Experiences deploying a transparent split TCP middlebox and the implications for NFV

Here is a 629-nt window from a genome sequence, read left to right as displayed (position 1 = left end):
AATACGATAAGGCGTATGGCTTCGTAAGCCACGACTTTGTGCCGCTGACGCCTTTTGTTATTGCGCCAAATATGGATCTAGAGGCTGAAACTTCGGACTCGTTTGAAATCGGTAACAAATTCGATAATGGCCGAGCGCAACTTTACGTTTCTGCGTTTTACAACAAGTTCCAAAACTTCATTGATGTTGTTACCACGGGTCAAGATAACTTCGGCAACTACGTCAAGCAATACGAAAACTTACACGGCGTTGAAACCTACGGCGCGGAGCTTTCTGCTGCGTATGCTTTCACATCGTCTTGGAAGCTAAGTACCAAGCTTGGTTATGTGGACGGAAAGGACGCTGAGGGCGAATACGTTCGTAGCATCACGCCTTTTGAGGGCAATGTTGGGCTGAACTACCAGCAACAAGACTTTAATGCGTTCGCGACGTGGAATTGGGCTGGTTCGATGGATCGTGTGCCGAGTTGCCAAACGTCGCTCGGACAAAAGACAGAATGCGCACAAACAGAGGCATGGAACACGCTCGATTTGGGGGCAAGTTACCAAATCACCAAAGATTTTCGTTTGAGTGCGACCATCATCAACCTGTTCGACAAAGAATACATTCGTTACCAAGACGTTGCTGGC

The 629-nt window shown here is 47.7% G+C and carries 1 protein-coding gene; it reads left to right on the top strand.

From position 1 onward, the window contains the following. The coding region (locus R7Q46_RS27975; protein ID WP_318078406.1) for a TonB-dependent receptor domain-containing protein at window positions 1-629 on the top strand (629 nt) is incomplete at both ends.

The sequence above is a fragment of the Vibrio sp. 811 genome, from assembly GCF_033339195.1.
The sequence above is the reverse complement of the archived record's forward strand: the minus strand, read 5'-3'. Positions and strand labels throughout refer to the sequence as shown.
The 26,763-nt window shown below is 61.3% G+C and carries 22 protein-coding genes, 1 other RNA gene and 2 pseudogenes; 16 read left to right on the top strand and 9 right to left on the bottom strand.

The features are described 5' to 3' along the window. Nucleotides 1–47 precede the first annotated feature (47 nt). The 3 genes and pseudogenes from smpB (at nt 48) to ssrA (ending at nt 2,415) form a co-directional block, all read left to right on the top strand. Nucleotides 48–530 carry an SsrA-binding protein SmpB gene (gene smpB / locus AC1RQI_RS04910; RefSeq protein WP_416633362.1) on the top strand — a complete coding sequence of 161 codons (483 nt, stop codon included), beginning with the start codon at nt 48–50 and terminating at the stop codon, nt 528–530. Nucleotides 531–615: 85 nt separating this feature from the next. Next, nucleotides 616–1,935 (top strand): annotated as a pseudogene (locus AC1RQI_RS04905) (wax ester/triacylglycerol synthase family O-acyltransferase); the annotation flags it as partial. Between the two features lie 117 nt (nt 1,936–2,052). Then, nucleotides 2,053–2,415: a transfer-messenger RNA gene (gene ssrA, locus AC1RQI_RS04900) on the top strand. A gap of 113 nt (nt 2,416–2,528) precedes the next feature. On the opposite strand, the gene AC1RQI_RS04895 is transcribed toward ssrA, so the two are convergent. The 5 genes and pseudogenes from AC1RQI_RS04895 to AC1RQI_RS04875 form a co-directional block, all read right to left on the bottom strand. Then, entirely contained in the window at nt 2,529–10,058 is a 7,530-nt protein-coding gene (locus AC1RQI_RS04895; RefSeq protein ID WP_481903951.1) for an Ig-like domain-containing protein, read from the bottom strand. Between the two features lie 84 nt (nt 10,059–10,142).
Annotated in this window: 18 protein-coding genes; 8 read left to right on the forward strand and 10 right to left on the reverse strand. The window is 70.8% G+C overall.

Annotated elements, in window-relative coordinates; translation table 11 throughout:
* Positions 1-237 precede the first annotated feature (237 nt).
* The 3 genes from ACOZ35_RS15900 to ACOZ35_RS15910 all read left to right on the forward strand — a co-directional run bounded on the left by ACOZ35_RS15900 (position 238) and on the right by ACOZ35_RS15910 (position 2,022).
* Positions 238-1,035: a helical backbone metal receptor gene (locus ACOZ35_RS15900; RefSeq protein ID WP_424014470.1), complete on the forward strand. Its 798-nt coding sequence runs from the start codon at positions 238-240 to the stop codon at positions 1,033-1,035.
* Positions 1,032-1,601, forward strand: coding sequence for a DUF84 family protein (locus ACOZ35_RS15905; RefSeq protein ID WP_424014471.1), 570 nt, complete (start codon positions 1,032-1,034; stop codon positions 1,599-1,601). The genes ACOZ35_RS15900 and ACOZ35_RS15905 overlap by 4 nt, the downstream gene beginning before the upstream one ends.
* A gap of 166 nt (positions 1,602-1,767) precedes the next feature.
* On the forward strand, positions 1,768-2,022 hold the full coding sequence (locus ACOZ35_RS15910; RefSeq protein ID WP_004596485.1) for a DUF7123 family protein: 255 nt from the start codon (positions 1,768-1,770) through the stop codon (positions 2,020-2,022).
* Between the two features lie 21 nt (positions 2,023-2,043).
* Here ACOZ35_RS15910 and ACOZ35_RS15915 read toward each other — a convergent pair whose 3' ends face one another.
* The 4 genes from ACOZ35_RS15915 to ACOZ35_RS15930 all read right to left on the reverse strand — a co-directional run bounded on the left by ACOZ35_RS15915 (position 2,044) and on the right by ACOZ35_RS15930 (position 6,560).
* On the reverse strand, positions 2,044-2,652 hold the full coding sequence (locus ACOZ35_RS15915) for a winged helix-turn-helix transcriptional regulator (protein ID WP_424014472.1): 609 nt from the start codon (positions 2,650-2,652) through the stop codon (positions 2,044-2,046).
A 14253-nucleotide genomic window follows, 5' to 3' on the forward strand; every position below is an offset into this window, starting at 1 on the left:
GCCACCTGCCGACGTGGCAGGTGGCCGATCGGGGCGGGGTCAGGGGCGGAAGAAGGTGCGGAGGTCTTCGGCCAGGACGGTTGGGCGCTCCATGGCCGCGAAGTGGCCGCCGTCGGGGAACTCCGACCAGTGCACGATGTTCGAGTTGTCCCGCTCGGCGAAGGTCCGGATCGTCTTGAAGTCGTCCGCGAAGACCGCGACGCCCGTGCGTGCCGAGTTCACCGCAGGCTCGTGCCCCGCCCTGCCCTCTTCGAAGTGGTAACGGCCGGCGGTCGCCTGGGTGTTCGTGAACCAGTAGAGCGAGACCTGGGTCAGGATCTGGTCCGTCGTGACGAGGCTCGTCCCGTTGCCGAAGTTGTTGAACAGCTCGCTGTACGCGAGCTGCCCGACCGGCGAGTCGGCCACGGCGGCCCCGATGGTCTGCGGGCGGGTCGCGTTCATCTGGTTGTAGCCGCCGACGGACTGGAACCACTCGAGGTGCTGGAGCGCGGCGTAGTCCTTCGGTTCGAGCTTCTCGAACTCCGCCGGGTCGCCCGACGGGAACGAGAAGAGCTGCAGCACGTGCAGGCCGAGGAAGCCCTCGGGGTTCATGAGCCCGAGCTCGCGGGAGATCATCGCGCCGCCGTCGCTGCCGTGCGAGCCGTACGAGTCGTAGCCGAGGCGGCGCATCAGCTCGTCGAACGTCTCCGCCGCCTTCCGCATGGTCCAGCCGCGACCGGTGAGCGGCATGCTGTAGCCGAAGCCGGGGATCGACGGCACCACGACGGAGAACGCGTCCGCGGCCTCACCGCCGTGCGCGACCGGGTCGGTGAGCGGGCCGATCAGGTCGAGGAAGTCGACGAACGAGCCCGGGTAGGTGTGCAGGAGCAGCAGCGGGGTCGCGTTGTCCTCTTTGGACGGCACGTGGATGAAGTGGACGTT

This paper summarizes our experiences deploying a transparent Split TCP middlebox for WiFi networks in Enterprise customer environments. Since Split TCP is nearly two decades old, we believed this would be a straightforward application of well-known technology. Reality, however, would teach us otherwise. While we began our deployment in our own office with 3,000 users, we encountered several challenges in deploying this technology at customer sites. Each customer had different network architectures, security policies, and non-negotiable requirements. In particular, modifying the network architecture was frequently impossible. Deployment challenges tended to fall into two related but distinct categories. First, making the box transparent to both clients and servers required extending the notion of transparency from beyond just layer 3 and layer 4 to include layer 2. Second, the interaction of our middlebox with other middleboxes resulted in unexpected behaviors. Our deployments supported up to 15,000 simultaneous users and lasted up to 2 years. We offer up our experiences so that others need not repeat them. We discuss some implications of our experiences on deploying network functionality in virtual environments, or Network Function Virtualization (NFV). If NFV is to be successful in real environments, these challenges will need to be overcome.